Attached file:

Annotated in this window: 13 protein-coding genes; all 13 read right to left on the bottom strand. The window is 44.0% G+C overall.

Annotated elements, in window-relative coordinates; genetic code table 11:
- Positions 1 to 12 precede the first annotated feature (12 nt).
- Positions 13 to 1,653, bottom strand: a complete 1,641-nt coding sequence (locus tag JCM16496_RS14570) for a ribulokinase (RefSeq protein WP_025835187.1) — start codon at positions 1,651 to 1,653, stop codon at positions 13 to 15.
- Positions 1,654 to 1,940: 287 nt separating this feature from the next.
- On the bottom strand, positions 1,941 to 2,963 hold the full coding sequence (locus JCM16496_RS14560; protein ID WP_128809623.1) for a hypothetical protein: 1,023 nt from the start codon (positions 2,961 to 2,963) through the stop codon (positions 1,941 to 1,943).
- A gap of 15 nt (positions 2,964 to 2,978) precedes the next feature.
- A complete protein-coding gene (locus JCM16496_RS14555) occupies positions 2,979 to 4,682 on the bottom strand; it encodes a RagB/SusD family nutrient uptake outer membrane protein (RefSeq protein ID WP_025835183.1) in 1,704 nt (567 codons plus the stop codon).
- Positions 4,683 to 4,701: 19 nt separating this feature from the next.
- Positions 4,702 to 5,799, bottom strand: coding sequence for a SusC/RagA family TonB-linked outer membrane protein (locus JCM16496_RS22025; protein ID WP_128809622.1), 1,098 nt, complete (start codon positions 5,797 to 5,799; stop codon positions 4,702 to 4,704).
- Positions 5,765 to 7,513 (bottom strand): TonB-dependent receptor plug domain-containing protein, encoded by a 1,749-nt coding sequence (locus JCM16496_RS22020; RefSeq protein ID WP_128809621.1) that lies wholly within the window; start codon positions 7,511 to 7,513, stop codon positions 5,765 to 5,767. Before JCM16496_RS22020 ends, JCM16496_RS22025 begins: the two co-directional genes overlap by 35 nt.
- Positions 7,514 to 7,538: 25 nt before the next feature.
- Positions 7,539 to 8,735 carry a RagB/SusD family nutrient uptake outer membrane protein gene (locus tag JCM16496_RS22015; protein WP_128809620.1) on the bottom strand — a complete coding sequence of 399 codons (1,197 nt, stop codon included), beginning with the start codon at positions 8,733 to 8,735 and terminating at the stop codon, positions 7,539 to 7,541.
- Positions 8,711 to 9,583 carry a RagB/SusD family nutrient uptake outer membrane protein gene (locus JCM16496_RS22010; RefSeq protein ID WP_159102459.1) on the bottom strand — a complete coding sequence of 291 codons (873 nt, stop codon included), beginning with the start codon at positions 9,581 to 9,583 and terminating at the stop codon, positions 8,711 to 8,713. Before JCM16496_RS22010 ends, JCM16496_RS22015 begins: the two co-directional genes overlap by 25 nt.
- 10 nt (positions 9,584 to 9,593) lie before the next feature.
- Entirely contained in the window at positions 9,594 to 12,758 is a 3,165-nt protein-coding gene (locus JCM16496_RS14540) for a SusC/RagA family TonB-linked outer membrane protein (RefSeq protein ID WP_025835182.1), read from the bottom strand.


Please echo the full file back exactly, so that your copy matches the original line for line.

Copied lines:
Annotated in this window: 13 protein-coding genes; all 13 read right to left on the bottom strand. The window is 44.0% G+C overall.

Annotated elements, in window-relative coordinates; genetic code table 11:
- Positions 1 to 12 precede the first annotated feature (12 nt).
- Positions 13 to 1,653, bottom strand: a complete 1,641-nt coding sequence (locus tag JCM16496_RS14570) for a ribulokinase (RefSeq protein WP_025835187.1) — start codon at positions 1,651 to 1,653, stop codon at positions 13 to 15.
- Positions 1,654 to 1,940: 287 nt separating this feature from the next.
- On the bottom strand, positions 1,941 to 2,963 hold the full coding sequence (locus JCM16496_RS14560; protein ID WP_128809623.1) for a hypothetical protein: 1,023 nt from the start codon (positions 2,961 to 2,963) through the stop codon (positions 1,941 to 1,943).
- A gap of 15 nt (positions 2,964 to 2,978) precedes the next feature.
- A complete protein-coding gene (locus JCM16496_RS14555) occupies positions 2,979 to 4,682 on the bottom strand; it encodes a RagB/SusD family nutrient uptake outer membrane protein (RefSeq protein ID WP_025835183.1) in 1,704 nt (567 codons plus the stop codon).
- Positions 4,683 to 4,701: 19 nt separating this feature from the next.
- Positions 4,702 to 5,799, bottom strand: coding sequence for a SusC/RagA family TonB-linked outer membrane protein (locus JCM16496_RS22025; protein ID WP_128809622.1), 1,098 nt, complete (start codon positions 5,797 to 5,799; stop codon positions 4,702 to 4,704).
- Positions 5,765 to 7,513 (bottom strand): TonB-dependent receptor plug domain-containing protein, encoded by a 1,749-nt coding sequence (locus JCM16496_RS22020; RefSeq protein ID WP_128809621.1) that lies wholly within the window; start codon positions 7,511 to 7,513, stop codon positions 5,765 to 5,767. Before JCM16496_RS22020 ends, JCM16496_RS22025 begins: the two co-directional genes overlap by 35 nt.
- Positions 7,514 to 7,538: 25 nt before the next feature.
- Positions 7,539 to 8,735 carry a RagB/SusD family nutrient uptake outer membrane protein gene (locus tag JCM16496_RS22015; protein WP_128809620.1) on the bottom strand — a complete coding sequence of 399 codons (1,197 nt, stop codon included), beginning with the start codon at positions 8,733 to 8,735 and terminating at the stop codon, positions 7,539 to 7,541.
- Positions 8,711 to 9,583 carry a RagB/SusD family nutrient uptake outer membrane protein gene (locus JCM16496_RS22010; RefSeq protein ID WP_159102459.1) on the bottom strand — a complete coding sequence of 291 codons (873 nt, stop codon included), beginning with the start codon at positions 9,581 to 9,583 and terminating at the stop codon, positions 8,711 to 8,713. Before JCM16496_RS22010 ends, JCM16496_RS22015 begins: the two co-directional genes overlap by 25 nt.
- 10 nt (positions 9,584 to 9,593) lie before the next feature.
- Entirely contained in the window at positions 9,594 to 12,758 is a 3,165-nt protein-coding gene (locus JCM16496_RS14540) for a SusC/RagA family TonB-linked outer membrane protein (RefSeq protein ID WP_025835182.1), read from the bottom strand.